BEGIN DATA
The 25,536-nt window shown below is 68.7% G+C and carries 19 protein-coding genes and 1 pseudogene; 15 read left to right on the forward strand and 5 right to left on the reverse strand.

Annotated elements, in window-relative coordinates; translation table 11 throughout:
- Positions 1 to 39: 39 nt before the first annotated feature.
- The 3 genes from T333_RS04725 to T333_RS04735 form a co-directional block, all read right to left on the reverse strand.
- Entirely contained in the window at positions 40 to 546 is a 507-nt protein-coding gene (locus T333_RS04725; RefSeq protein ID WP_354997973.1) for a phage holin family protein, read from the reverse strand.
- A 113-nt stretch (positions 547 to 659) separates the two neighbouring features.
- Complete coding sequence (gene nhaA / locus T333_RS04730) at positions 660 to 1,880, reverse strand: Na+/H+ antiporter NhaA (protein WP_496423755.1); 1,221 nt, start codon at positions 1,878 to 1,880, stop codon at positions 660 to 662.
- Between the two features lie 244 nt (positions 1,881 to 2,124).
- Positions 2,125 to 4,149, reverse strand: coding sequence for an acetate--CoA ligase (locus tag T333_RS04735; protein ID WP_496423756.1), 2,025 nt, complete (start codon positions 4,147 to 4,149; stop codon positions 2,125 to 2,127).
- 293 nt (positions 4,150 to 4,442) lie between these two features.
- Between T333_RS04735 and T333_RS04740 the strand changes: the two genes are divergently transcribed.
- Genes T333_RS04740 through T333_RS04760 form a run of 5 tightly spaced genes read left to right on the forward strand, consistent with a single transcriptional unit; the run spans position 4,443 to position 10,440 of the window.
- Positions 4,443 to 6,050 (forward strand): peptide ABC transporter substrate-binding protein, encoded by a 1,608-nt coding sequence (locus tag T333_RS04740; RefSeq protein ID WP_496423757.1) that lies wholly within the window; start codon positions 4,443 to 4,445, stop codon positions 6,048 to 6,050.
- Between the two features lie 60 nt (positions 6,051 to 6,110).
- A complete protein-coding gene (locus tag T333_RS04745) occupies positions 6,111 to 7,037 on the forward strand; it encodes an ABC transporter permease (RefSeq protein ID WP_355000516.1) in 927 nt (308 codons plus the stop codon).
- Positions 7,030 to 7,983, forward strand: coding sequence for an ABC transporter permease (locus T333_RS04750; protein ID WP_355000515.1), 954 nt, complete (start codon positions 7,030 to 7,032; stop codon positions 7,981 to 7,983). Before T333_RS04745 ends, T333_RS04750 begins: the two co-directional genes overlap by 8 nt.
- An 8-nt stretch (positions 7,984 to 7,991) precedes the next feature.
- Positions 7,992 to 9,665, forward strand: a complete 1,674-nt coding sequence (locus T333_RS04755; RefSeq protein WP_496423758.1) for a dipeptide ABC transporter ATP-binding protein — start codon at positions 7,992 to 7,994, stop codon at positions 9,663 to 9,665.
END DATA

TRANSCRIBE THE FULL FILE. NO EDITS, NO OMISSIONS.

The 25,536-nt window shown below is 68.7% G+C and carries 19 protein-coding genes and 1 pseudogene; 15 read left to right on the forward strand and 5 right to left on the reverse strand.

Annotated elements, in window-relative coordinates; translation table 11 throughout:
- Positions 1 to 39: 39 nt before the first annotated feature.
- The 3 genes from T333_RS04725 to T333_RS04735 form a co-directional block, all read right to left on the reverse strand.
- Entirely contained in the window at positions 40 to 546 is a 507-nt protein-coding gene (locus T333_RS04725; RefSeq protein ID WP_354997973.1) for a phage holin family protein, read from the reverse strand.
- A 113-nt stretch (positions 547 to 659) separates the two neighbouring features.
- Complete coding sequence (gene nhaA / locus T333_RS04730) at positions 660 to 1,880, reverse strand: Na+/H+ antiporter NhaA (protein WP_496423755.1); 1,221 nt, start codon at positions 1,878 to 1,880, stop codon at positions 660 to 662.
- Between the two features lie 244 nt (positions 1,881 to 2,124).
- Positions 2,125 to 4,149, reverse strand: coding sequence for an acetate--CoA ligase (locus tag T333_RS04735; protein ID WP_496423756.1), 2,025 nt, complete (start codon positions 4,147 to 4,149; stop codon positions 2,125 to 2,127).
- 293 nt (positions 4,150 to 4,442) lie between these two features.
- Between T333_RS04735 and T333_RS04740 the strand changes: the two genes are divergently transcribed.
- Genes T333_RS04740 through T333_RS04760 form a run of 5 tightly spaced genes read left to right on the forward strand, consistent with a single transcriptional unit; the run spans position 4,443 to position 10,440 of the window.
- Positions 4,443 to 6,050 (forward strand): peptide ABC transporter substrate-binding protein, encoded by a 1,608-nt coding sequence (locus tag T333_RS04740; RefSeq protein ID WP_496423757.1) that lies wholly within the window; start codon positions 4,443 to 4,445, stop codon positions 6,048 to 6,050.
- Between the two features lie 60 nt (positions 6,051 to 6,110).
- A complete protein-coding gene (locus tag T333_RS04745) occupies positions 6,111 to 7,037 on the forward strand; it encodes an ABC transporter permease (RefSeq protein ID WP_355000516.1) in 927 nt (308 codons plus the stop codon).
- Positions 7,030 to 7,983, forward strand: coding sequence for an ABC transporter permease (locus T333_RS04750; protein ID WP_355000515.1), 954 nt, complete (start codon positions 7,030 to 7,032; stop codon positions 7,981 to 7,983). Before T333_RS04745 ends, T333_RS04750 begins: the two co-directional genes overlap by 8 nt.
- An 8-nt stretch (positions 7,984 to 7,991) precedes the next feature.
- Positions 7,992 to 9,665, forward strand: a complete 1,674-nt coding sequence (locus T333_RS04755; RefSeq protein WP_496423758.1) for a dipeptide ABC transporter ATP-binding protein — start codon at positions 7,992 to 7,994, stop codon at positions 9,663 to 9,665.